Wilson High School (Portland, oregon)
Wilson High School (Portland, oregon)
- LC Subject
Woodrow Wilson High School (Portland, Oregon)
Edmundson & Kochendoerfer
Edmundson, Donald W.
Kochendoerfer, Neil R.
Hoffman, W. Burns
- Creator Display
Edmundson & Kochendoerfer (architecture firm, 1953-1962)
W. Burns Hoffman (builder/contractor)
Neil Ray Kochendoerfer (architect, 1911-1995)
This image is included in Building Oregon: Architecture of Oregon and the Pacific Northwest, a digital collection which provides documentation about the architectural heritage of the Pacific Northwest.
Oregon Historic Site Form. Prepared by Iris Eschen.
University of Oregon Libraries
- Style Period
International Style (modern European architecture style)
- Work Type
architecture (object genre)
views (visual works)
public schools (buildings)
Portland >> Washington County
Multnomah County >> Oregon >> West >> United States
Oregon >> West >> United States
- Street Address
1151 Southwest Vermont Street
Educational Use Permitted
- Primary Set
University of Oregon
PPS Historic Building Assessment 2009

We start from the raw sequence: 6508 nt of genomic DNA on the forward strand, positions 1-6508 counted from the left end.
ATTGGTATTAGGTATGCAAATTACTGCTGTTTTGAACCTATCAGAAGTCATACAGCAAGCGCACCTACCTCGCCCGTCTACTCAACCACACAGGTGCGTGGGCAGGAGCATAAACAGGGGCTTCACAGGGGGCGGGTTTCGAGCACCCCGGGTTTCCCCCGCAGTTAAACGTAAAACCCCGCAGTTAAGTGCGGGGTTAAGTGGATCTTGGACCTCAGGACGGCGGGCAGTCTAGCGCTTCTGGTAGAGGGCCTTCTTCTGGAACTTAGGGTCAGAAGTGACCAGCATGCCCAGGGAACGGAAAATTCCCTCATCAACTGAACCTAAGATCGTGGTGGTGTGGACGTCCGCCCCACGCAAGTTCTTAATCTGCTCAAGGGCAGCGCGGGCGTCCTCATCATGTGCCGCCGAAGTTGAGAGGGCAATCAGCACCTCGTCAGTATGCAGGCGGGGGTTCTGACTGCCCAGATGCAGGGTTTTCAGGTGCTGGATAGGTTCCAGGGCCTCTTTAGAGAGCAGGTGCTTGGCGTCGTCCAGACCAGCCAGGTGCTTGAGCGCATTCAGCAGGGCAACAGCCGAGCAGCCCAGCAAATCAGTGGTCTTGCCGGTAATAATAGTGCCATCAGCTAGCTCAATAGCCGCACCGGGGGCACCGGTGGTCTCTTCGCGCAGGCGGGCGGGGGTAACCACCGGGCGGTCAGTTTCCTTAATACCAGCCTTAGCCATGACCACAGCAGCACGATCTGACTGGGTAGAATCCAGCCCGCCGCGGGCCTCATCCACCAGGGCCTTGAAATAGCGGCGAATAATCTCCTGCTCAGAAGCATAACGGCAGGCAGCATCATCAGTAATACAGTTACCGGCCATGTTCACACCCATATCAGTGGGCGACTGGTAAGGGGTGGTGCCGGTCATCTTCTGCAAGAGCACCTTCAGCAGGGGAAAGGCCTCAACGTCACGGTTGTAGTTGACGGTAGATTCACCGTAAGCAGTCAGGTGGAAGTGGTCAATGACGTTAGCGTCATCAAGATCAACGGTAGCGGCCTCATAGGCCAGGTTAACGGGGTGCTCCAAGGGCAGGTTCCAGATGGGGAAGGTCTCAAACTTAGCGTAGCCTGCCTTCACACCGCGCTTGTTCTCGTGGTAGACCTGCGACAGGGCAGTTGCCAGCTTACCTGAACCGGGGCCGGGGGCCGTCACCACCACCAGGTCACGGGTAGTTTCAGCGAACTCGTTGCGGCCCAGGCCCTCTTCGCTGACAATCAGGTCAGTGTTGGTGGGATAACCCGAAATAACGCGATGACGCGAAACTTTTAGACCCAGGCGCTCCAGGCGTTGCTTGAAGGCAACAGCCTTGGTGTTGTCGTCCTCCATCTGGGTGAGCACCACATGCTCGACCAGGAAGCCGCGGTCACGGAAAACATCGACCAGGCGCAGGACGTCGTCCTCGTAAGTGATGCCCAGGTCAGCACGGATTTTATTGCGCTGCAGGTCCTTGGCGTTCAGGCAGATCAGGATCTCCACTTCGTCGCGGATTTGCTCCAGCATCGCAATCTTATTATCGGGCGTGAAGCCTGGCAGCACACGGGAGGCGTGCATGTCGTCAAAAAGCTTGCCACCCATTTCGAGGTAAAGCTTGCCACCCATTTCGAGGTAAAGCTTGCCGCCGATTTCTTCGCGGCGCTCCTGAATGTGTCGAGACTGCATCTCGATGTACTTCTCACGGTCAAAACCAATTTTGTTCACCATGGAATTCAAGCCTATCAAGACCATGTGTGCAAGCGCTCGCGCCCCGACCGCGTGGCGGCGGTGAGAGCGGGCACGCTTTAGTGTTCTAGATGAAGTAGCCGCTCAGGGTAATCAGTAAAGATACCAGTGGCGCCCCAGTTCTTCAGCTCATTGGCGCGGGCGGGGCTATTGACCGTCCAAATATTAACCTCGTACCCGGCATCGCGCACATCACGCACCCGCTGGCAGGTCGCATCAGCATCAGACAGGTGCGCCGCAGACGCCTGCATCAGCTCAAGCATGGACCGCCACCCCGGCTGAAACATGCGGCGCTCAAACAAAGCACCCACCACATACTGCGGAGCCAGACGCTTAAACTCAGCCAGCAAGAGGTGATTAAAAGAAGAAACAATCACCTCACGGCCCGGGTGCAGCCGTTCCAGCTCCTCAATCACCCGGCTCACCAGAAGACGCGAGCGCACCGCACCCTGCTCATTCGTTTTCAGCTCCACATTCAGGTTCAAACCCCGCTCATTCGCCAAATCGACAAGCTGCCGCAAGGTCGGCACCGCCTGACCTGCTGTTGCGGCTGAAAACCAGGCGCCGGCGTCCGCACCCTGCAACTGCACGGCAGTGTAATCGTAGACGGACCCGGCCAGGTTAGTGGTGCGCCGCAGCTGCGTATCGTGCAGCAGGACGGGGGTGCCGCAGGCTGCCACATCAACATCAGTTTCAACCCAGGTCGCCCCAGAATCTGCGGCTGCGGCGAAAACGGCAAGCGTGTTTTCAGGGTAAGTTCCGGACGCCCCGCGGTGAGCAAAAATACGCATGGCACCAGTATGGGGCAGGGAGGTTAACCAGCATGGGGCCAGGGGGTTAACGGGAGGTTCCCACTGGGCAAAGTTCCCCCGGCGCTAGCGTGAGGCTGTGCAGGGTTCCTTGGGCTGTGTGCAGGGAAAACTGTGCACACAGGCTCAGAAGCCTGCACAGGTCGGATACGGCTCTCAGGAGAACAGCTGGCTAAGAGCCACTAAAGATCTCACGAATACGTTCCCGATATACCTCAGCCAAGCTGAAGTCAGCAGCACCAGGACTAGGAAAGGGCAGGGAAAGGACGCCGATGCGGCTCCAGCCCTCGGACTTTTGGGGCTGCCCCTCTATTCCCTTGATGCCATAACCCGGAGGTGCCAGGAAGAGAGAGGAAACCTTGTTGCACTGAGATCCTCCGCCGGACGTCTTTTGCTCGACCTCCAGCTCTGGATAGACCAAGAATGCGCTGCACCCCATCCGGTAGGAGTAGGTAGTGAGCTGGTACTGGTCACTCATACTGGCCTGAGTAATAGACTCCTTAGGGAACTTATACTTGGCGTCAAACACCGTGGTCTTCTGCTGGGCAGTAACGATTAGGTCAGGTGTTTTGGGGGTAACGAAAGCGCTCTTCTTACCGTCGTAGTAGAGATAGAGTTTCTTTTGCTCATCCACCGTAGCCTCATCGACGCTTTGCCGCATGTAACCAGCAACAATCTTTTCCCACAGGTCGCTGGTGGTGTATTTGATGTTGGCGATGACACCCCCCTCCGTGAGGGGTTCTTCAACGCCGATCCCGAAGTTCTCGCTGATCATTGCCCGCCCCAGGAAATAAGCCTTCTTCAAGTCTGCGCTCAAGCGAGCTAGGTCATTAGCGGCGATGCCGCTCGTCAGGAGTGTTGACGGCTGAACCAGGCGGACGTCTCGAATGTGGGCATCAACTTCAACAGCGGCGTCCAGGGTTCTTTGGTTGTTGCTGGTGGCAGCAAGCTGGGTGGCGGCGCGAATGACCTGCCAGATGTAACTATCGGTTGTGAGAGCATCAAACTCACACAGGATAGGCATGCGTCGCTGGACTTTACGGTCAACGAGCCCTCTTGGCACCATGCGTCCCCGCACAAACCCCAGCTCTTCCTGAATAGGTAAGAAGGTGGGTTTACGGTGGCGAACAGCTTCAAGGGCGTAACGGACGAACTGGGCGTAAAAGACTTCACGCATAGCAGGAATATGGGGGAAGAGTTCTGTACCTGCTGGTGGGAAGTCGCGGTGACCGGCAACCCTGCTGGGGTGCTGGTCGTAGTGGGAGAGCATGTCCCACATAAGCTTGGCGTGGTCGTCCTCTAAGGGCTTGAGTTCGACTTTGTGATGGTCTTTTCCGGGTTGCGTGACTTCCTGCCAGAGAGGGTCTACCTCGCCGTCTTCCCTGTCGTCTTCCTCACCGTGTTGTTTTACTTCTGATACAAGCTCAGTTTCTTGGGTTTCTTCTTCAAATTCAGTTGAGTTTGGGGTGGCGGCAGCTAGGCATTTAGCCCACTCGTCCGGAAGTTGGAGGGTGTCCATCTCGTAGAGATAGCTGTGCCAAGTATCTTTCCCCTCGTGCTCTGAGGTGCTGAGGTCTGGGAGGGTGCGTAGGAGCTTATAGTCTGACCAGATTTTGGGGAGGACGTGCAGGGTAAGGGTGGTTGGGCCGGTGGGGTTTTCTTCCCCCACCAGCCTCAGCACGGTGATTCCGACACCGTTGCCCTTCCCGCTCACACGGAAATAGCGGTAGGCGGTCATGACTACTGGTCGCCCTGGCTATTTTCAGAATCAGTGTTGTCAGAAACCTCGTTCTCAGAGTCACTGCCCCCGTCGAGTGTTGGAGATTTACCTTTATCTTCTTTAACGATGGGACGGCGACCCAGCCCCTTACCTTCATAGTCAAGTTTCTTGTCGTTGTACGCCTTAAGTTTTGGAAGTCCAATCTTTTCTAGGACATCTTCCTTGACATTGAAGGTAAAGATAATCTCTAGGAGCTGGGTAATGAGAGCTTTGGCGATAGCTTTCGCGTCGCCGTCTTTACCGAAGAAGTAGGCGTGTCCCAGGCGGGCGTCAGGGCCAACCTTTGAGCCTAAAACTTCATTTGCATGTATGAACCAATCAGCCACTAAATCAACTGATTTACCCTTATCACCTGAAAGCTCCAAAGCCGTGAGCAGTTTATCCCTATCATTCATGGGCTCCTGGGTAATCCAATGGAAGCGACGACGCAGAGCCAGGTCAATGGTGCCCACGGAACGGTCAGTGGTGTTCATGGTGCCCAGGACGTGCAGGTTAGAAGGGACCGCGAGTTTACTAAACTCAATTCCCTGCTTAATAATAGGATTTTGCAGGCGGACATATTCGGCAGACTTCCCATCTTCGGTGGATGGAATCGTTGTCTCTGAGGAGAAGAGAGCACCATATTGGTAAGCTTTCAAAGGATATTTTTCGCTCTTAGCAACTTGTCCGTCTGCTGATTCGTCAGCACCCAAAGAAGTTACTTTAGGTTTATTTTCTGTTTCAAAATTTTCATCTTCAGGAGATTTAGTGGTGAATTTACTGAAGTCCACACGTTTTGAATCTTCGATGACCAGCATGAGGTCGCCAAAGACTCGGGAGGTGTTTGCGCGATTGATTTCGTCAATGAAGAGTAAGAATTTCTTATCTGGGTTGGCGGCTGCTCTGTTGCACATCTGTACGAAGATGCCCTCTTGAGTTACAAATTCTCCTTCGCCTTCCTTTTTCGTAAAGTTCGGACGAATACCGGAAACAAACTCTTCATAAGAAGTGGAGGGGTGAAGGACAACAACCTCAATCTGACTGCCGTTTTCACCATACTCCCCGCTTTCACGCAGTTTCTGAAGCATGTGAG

Oregon Historic Site Form Wilson High School, 1151 Vermont St, Portland, Multnomah County block nbr: lot nbr: tax lot nbr: township: range: section: 1/ 4: LOCATION AND PROPERTY NAME elig. evaluation: eligible/ significant primary orig use: School secondary orig use: primary style: International secondary style: primary siding: Concrete: Other/ Undefined secondary siding: Standard Brick plan type: School ( General) Portland historic name: Wilson High School primary constr date: 1954 secondary date: 1960 height (# stories): 3 total # ineligible resources: 0 ( optional-- use for major addns) current/ other names: Woodrow Wilson High School ( c.) ( c.) orig use comments: prim style comments: sec style comments: location descr: assoc addresses: vcnty address: ( remote sites) siding comments: PROPERTY CHARACTERISTICS farmstead/ cluster name: zip: total # eligible resources: 1 apprx. addrs resource type: Building NR status: RLS survey date: 6/ 26/ 2009 external site #: 126 ( ID# used in city/ agency database) survey project name or other grouping name comments/ notes: HRI Rank II. ILS survey date: 6/ 26/ 2009 Gen File date: SHPO INFO FOR THIS PROPERTY NR date listed: GROUPINGS / ASSOCIATIONS Optional Information 1151 SW Vermont St Multnomah County ( former addresses, intersections, etc.) architect: Edmundson & Kochendoerfer builder: Hoffman, W. Burns NR date listed: ( indiv listed only; see Grouping for hist dist) 106 Project( s) PPS Historic Building Assessment 2009 Survey & Inventory Project West elevation Printed on: 10/ 14/ 2009 Page 1 of 4 Oregon Historic Site Form Wilson High School 1151 Vermont St Portland, Multnomah County ARCHITECTURAL / PROPERTY DESCRIPTION ( Include expanded description of the building/ property, setting, significant landscape features, outbuildings, and alterations) HISTORY ( Chronological, descriptive history of the property from its construction through at least the historic period [ preferably to the present]) Description Summary Woodrow Wilson High School is located 1151 SW Vermont Street in the Hillsdale Neighborhood of southwest Portland. The 26 acre campus includes the original high school building ( 1953, 126A). The two story, International Style school building is a U- shaped finger plan with the gymnasium, auditorium, and music wing all differentiated from the main classroom sections of the school by different massing, building materials, heights, and overall shapes. The classroom sections of the building were constructed of “ lifted” concrete slabs and the auditorium, gymnasium, and music wing were constructed using the more conventional tilt slab concrete. Most of the main classrooms lie behind a glazed curtain wall and the second floor library is cantilevered over the first floor. Architectural Description Wilson High School is situated in the Hillsdale neighborhood of southwest Portland. The campus occupies an expansive 26 acre rectangular shaped parcel that is positioned between SW Vermont Street to the south, SW Capitol Highway and SW Burlingame Avenue to the north, Mary Rieke School to the west, and a residential development to the east. Development in the surrounding area consists primarily of single family residences built between 1950 and 1990 ( www. portlandmaps. com). Playing fields as well as a football field and track are located to the west of the high school. A fence- enclosed outdoor pool is also situated to the west of the gymnasium. The pool is owned by Portland Parks and Recreation. The finger plan school's main entrance is situated on the west elevation. The school is approached via a parking lot located just off SW Vermont Street. Additional surface parking is situated to the east and north sides of the school. Two types of exterior sheathing are present on the school. Most classroom spaces feature a curtain wall composed of three part plate glass windows with an opaque panel below. The bottom plate is typically a functional hopper window. The remaining sections of the school – the auditorium, gymnasium, and music rooms are sheathed with face bricks laid in an all stretcher bond. The main entrance to the school overlooks broad athletic fields that sprawl to the west of the school. The topography descends from the school down to these facilities. The main entrance, consisting of two sets of double doors, is recessed into the building and sheltered by classrooms above that are supported by two columns. The west elevation also features a one story extension that houses administrative offices located immediately beside the main entry. This elevation also exhibits a cantilevered bay on the second floor which creates additional space for the library. The gymnasium also projects from this side of the high school. It is largely unfenestrated. The main classroom “ fingers” extend to the east forming a grassy courtyard with a central concrete planting bed. Due to changes in the site’s topography, these two sections of the school rise three stories. The music wing projects northward from the south finger and is differentiated from the other classrooms by its lack of windows, its projected volume, and by a series of round columns that support it. Between the two fingers is a one story projection that houses the school cafeteria. The exterior of the cafeteria is entirely glazed with plate glass windows. The south side of the high school is dominated by the auditorium. A curtain wall of windows projects from the south side of the auditorium, but this component of the building is otherwise unfenestrated. The function of this section of the school is communicated by its angular- shaped walls and double- height volume. The interior double- loaded corridors of the school form a U- shaped plan with the special function spaces such as the auditorium, gymnasium, administration wing, and music rooms extending outwards from the main corridor. The locker- lined corridors feature 12” by 12” tile floors with the main corridor exhibiting exposed brick walls. Several classrooms also feature exposed brick walls. The classrooms and corridors are illuminated by tubular fluorescent lighting and classrooms are generally square shaped and exhibit acoustic ceiling tiles. The stairs feature polished metal stairs with closed strings and curved metal balusters. Alterations/ Integrity Wilson High School has not been extensively modified and retains much of its original historical integrity. The lone addition to the building consisted of a classroom addition to the north finger in 1960. The addition is barely discernable as it used similar materials and construction methods. A slender brick wall, visible on the interior and exterior of the building represents the former extent of the original finger. Its exterior face is now left exposed in the classrooms. Classrooms have been extended or re- fitted to reflect changes in instructional priorities but these modifications are minor and do not diminish the building’s most important character- defining features. The school therefore retains its integrity of design, association, location, setting, materials, feeling, and workmanship. Printed on: 10/ 14/ 2009 Page 2 of 4 Oregon Historic Site Form Wilson High School 1151 Vermont St Portland, Multnomah County RESEARCH INFORMATION Significance Statement In 1945, the citizens of Portland approved a ballot measure that provided $ 5,000,000 over five years to construct, improve, and rehabilitate its public school buildings ( Portland Public Schools 1945: 2). The ballot measure enabled PPS to respond to the explosive growth in school- age children that had occurred in the city as a result of the arrival of defense plant workers and their families, as well as the deferred maintenance arising from the lack of funds during the depression ( Portland Public Schools 1945: 2- 3). Beginning with this initial bond measure, PPS embarked on an effort to improve its school facilities through renovations, additions, and new construction of over fifty schools between 1945 and 1970. For the new building program, PPS adopted the call of architects and school planners across the country for new types of schools. Nationally known architects including Richard Neutra, the Walter Gropius led Architects Collective, and the Perkins Will architectural firm promoted new school types that reflected both evolving educational practices and design philosophies ( Ogata 2008: 567- 568; Perkins and Cocking 1949: 238- 246). Emphasizing the need for economy and rapid construction, the designers adopted new materials that were standardized and mass produced including steel, plywood, glass block, and aluminum. In many buildings, architects achieved flexibility through the building’s structure by employing non- load- bearing partitions walls and zoned ventilation and heating systems. Folding walls and moveable cabinets provided additional flexibility intended to enable teachers to rearrange rooms based on lesson plan and activities ( Ogata 2008: 568). Although many of the architects for schools in Portland continued to design their schools to be extensible, designers turned away from the two- story schools with centralized massing and the period revivals that were popular in the 1920s. Instead many architects adopted the principles of the Modern movement and its regional variant, the Northwest Regional style, choosing to express functional areas through massing and materials to create innovative forms ( McMath 1974: 628). Classrooms featured extensive built- ins that included sinks, slots for bulky rolls of paper, and coat storage. Many buildings incorporated interior courtyards which facilitated access to the outdoors and expanded the opportunities for passive ventilation and daylighting. In the aftermath of World War II, residential development in southwest Portland boomed as new, more suburban neighborhoods sprung up on the periphery of Portland’s city limits. In 1949, PPS acquired the former Fulton Park Dairy property in the Hillsdale neighborhood for $ 63,927.32 just north of SW Vermont for the new Wilson High School as well as an elementary school that would occupy another lot further to the west ( Mary Rieke Elementary) ( Oregonian 4- 12- 1953; PPS Chronology Binder). Due to the rapid increase in high school age students, PPS needed to act quickly as it retained architects Edmundson and Kochendoerfer to develop an architectural and structural design that would meet the needs of the district. A native of Oregon, Donald Edmundson graduated from Salem High School before attending North Pacific Evangelistic School and classes at the University of Oregon Extension School. In the mid- 1920s Edmundson gained experience in the office of Houghtaling & Dougan, the architects of Washington High School. During World War II he worked for the Vancouver Housing Authority. From 1943- 1953 Edmundson worked independently until he formed a partnership with Neil R. Kochendoerfer. The firm added Evan Kennedy, as engineer to the partnership Edmundson, Kochendoerfer & Kennedy in 1962. Edmundson is listed as the sole architect of Clinton Kelly School, Columbia School, and an addition to Cleveland High School. With Neil Kochendoerfer he designed Wilson High School. During Kennedy’s tenure, the firm designed the gymnasium addition for Cleveland High School. Other important projects designed by the firm were Morgan’s Alley and O’Bryant Park in Portland and hospitals in the Dalles, Hood River, and Pendleton, Oregon ( Ritz 2003: 122). For Wilson High School, the architectural firm of Edmundson and Kochendoerfer and builder W. Burns Hoffman employed the first use of lift- slab construction in the Northwest region. Pioneered in Texas, this form of construction was rapidly gaining popularity in California and around the U. S. The economical means of building eliminated the need for extensive formwork by instead pouring each slab on the ground and lifting them, beginning with top floor, into place. The use of the steel frame to support the concrete slabs of the roof and floors enabled the architects to approach the exterior as a curtain wall. In addition to extensive glazing, the school featured porcelain glazed steel panels hung between the steel supporting columns ( Oregon Journal 01- 01- 1956). Wilson remains one of the only post- war high schools that exhibit a near complete curtain wall composed of glass as well as a cantilevered second floor space. The unique design and construction of the school, which cost $ 3.237 million dollars, drew structural engineers, “ building men, and school architects from many parts of the country” ( Oregon Journal 01- 01- 1956). The school design was also published in the Architectural Record in 1953 ( Architectural Record 1953: 48- 3). Like many of Portland’s elementary schools erected during the period, the new Wilson High School featured a finger plan that effectively decentralized and segregated classroom instruction from other school functions housed in the gymnasium, auditorium, music rooms, as well as the cafeteria. The architects also changed building materials from glass to brick, varied building heights, and designed different patterns of massing to communicate the different functions of the building. Other noteworthy details offered by the “ Architectural Record”, aside from the lift- slab techniques, included the coordination of planning the school with a nearby park as well as the gymnasium roof construction which, through design efficiencies featured exterior walls that were ten feet lower due to the “ use of two carrying trusses with long- span joists on each side” and the use of “ penthouse construction around the trusses” ( Architectural Record. 1953: 48- 3). The most significant alteration to the high school occurred in 1960 with the two story classroom addition that occurred on the north finger of the school. The addition is not readily identifiable on the exterior due to the use of nearly identical building materials and methods. Given the high level of integrity and the school’s unique method of construction, Wilson High School is eligible for the National Register of Historic Places ( NRHP). As a resource eligible under NRHP Criterion A, the school is associated with the post- war suburban expansion of Portland’s neighborhoods and the simultaneous need for larger educational facilities to accommodate the increased numbers of high school age students. The school is also eligible under Criterion C as an excellent example of how post- war schools utilized new structural forms to erect larger, more complex schools. The school also reflects the design mastery of Edmundson and Kochendoerfer and the ability of builder W. Burns Hoffman to implement new forms of construction. Printed on: 10/ 14/ 2009 Page 3 of 4 Oregon Historic Site Form Wilson High School 1151 Vermont St Portland, Multnomah County Title Records Sanborn Maps Obituaries City Directories Census Records Biographical Sources Newspapers Building Permits Property Tax Records SHPO Files State Archives State Library Local Histories Interviews Historic Photographs Local Library: Multnomah County Library University Library: Portland State University Library Historical Society: Oregon Historical Society Other Repository: PPS Archives Bibliography: Bibliography Architectural Record. Woodrow Wilson High School. August 1953. McMath, George. “ A Regional Style Comes to the City.” In Space, Style and Structure: Buildings in Northwest America. Ed. Thomas Vaughan, 467- 499. Portland: Oregon Historical Society, 1974. Ogata, Amy F. “ Building for Learning in Postwar American Elementary Schools.” Journal of the Society of Architectural Historians, Vol. 67, no. 4, December 2008: 562- 591. Oregon Journal. “ School of ‘ Firsts’: Portland’s Woodrow Wilson High School Built with New Structural Techniques.” 1- 1- 1956. Perkins, Lawrence B and Walter D. Cocking. Schools. New York: Reinhold Publishing Corporation, 1949. Portland Public Schools. Repairing, Rehabilitating and Modernizing the School Plant. Portland: Portland Public Schools. Office of the Superintendent, 1945. _______. School Chronology Binder. Ritz, Richard. E. Architects of Oregon. A Biographical Dictionary of Architects Deceased – 19th and 20th Centuries. Portland: Lair Hill Publishing, 2003. ( Check all of the basic sources consulted and cite specific important sources) Printed on: 10/ 14/ 2009 Page 4 of 4 West elevation Entry West elevation South elevation East elevation Wilson High School Exterior Photos ENTRIX 2009 Entry hall Shop area Auditorium entry Music room Cafeteria Wilson High School Interior Photos ENTRIX 2009 Wilson High School 1151 SW Vermont St, Portland OR, 97219 Building Periods 1. Main Building ( 126A), 1954 SW Chestnut Dr 1950s photograph of Wilson High School looking northeast. Architectural model of Wilson High School, 1954 1 SW Vermont St SW 11th Dr View Site in Google Maps 0’ 50’ 100’ 200’ 400’ N Historical Significance and Building Integrity Contributing High Significance Contributing Moderate Signif. Non- Contributing Aerial photo © 2009 Metro, Portland OR Imagery Date: July 12, 2007 sandy Blvd Lombard st powell Blvd 82nd ave MLK jr b lvd